NDERITU: Who has failed the democracy test? Politicians or voters

Thursday December 05 2019

A voter casts his ballot. Voters should watch and scrutinise political parties. PHOTO | FILE | NATION MEDIA GROUP


A number of African countries will have elections in 2020. They include Cameroon, The Comoros, Burundi, Burkina Faso, Ethiopia, Ghana, Ivory Coast, Mali, Tanzania and Togo. Although many people often see the test of democracy narrowly through an electoral lens, quite a number of the upcoming elections bear watching.

Cameroon’s national assembly, senate and local elections, postponed for the third time from 2018 to October 2019 will now kick off, hopefully, between January and March 2020. The postponements came in the wake of displacements and deaths amid calls for secession in two anglophone regions and heightened Boko Haram attacks in the North. Last year, President Paul Biya, 85, controversially won a seventh, seven-year term.

The Comoros islands with a history of attempted secessions and coups too, will be electing a Union Assembly in January 2020.

In April, Egypt led by Retired Field Marshal Abdel Fattah al-Sisi as president will elect its House of Representatives. There is interest in how the voice of political opponents and civil society will manifest in the coming elections.

Mali is currently one of the most affected countries by the current wave of lawlessness sweeping across the Sahel countries. The Government and coalitions of armed groups signed the Agreement on Peace and Reconciliation three years ago.

Security concerns caused the move of Parliamentary elections to May 2020. Violence in the North and Centre has risen despite concerted peace efforts. The legal framework determining functioning of political parties, the Political Parties Charter promotes political pluralism and prohibits creation of political parties on an “ethnic, religious, linguistic, regionalist, sexist or professional basis”. This, however, has not stopped political party organisation around personalities, mainly because without funding sources, politics gravitate around those with money.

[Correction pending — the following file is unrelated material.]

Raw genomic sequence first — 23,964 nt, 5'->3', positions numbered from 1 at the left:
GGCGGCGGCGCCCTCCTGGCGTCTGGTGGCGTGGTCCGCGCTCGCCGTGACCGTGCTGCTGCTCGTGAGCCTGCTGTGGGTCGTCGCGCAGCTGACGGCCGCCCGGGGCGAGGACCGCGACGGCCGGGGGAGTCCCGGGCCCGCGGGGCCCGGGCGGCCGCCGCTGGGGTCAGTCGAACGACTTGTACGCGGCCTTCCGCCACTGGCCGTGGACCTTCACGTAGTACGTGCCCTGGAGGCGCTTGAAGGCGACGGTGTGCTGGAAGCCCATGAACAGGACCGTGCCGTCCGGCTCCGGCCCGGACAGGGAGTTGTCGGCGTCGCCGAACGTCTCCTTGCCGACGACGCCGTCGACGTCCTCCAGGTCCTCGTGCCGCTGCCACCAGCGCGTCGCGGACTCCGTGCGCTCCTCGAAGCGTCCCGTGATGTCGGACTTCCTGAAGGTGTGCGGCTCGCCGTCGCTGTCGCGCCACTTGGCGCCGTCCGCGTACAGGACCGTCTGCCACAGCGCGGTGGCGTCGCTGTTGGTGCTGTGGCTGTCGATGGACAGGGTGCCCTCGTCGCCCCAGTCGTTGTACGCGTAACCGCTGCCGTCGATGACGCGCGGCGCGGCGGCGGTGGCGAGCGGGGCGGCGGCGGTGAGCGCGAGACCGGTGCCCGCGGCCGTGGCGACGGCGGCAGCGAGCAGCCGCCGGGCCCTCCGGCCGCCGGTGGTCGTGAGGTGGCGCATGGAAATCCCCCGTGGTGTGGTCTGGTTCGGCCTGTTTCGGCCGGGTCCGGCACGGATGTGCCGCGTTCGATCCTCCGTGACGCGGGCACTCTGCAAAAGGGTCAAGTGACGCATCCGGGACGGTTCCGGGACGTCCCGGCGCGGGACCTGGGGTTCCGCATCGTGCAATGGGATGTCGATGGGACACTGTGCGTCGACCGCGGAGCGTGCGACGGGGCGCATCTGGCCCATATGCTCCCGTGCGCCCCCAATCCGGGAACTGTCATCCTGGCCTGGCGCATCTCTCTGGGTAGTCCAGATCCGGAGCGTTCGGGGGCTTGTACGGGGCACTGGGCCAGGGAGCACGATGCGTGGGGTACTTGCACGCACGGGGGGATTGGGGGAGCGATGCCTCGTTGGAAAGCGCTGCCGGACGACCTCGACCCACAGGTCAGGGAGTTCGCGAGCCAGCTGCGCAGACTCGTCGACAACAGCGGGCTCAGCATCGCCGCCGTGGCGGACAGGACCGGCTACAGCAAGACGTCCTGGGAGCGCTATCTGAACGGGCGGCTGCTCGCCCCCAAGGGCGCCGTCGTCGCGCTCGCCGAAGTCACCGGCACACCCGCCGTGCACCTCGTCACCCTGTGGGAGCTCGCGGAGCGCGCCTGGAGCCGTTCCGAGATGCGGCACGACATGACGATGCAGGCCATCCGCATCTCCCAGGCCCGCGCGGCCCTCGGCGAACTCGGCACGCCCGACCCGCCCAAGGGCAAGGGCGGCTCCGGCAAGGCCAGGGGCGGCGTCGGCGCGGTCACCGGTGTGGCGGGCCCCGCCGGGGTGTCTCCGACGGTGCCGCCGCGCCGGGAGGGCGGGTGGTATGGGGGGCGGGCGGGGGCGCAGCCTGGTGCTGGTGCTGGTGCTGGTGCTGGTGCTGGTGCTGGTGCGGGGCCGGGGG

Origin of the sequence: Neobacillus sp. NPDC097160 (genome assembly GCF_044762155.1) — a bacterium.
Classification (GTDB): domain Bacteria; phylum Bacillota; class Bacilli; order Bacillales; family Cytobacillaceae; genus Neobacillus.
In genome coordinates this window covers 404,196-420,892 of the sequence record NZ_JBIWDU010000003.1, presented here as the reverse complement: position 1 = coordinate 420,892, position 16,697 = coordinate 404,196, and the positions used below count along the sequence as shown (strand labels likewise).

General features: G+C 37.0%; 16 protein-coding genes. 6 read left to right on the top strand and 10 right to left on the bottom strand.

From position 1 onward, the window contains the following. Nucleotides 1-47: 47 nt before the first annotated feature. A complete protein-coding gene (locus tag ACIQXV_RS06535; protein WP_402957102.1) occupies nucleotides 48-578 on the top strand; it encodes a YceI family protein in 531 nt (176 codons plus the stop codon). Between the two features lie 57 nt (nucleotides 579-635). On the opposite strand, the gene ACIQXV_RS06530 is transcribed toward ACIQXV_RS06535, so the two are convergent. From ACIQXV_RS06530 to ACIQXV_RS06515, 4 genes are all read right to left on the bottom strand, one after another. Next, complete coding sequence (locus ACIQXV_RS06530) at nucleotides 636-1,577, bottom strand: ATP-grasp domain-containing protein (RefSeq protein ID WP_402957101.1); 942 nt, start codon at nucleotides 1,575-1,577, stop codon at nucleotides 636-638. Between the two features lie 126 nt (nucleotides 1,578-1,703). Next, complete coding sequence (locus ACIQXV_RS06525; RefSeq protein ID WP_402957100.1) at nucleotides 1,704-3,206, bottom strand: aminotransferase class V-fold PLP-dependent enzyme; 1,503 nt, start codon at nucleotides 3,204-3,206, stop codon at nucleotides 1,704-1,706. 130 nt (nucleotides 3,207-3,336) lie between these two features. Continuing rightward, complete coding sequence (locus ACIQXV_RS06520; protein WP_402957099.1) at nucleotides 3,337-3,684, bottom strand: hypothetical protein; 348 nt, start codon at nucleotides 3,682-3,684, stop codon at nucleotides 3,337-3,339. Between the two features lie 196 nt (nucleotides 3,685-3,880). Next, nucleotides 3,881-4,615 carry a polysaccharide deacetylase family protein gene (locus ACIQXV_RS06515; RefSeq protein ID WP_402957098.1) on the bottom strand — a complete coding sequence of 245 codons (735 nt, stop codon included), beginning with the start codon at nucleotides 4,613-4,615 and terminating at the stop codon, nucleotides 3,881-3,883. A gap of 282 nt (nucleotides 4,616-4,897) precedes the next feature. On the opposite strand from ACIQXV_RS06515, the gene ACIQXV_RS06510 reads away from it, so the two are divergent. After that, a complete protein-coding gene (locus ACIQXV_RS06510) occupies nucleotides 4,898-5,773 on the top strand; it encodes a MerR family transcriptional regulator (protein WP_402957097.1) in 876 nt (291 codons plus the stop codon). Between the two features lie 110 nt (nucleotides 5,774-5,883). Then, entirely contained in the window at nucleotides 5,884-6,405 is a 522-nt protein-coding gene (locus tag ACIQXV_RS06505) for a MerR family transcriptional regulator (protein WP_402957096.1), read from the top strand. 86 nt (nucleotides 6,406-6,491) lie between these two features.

In Ivory Coast, incumbent President Alassane Quattara announced he would not be running for President after two terms. Quattara came to power after a bloody electoral conflict between him and former President Laurent Gbagbo saw an estimated 3,000 people killed.

The medemer political experiment in Ethiopia is worth watching too. Ethiopian Prime Minister Abiy Ahmed has spearheaded a political liberalisation campaign at home while mending relationships with neighbours.

The Prime Minister’s political philosophy of medemer, meaning inclusion, intends to prove Ethiopia can be both pluralistic, embracing all ethnic groups and unified.

Medemer has gained ground with the recent creation of the Prosperity Party through the merger of three of the four ethnically based political parties. The Tigrayan People’s Liberation Front is the fourth party not in the merger. In May 2020, Ethiopia goes to the polls to elect a House of People’s Representatives and Regional State Councils.

In May and June 2020, Burundians will elect a president, National Assembly and Senate. The UN Secretary General on instructions from the Security Council reports on the situation of Burundi every three months, “including on public incidents of incitement to hatred and violence.” The latest report issued in October points at concerns that the ruling party is yet to designate a presidential candidate for the next election although President Pierre Nkurunziza has “reiterated on several occasions that he will not seek another term in office.”

Voters are often swayed by sentiment, sacrificing vigorous research on candidates and engagement with political structures yet the people elected into office have a profound effect on everyone’s life.

Voters should watch and scrutinise political parties depoliticising politics to advance personal interests. Take note too, of leaders, who promote fundamentalist positions on ethnicity and religion. They will not change after elections.

Political party manifestos are often spiced with words and phrases like diversity, peace, reasonable hope for the future and balanced development for all regions. The gap between this wish list and implementation lies in those we elect.

Wairimu Nderitu is the author of Beyond Ethnicism, Mukami Kimathi: Mau Mau Freedom Fighter and Kenya: Bridging Ethnic Divides. E-mail:  [email protected]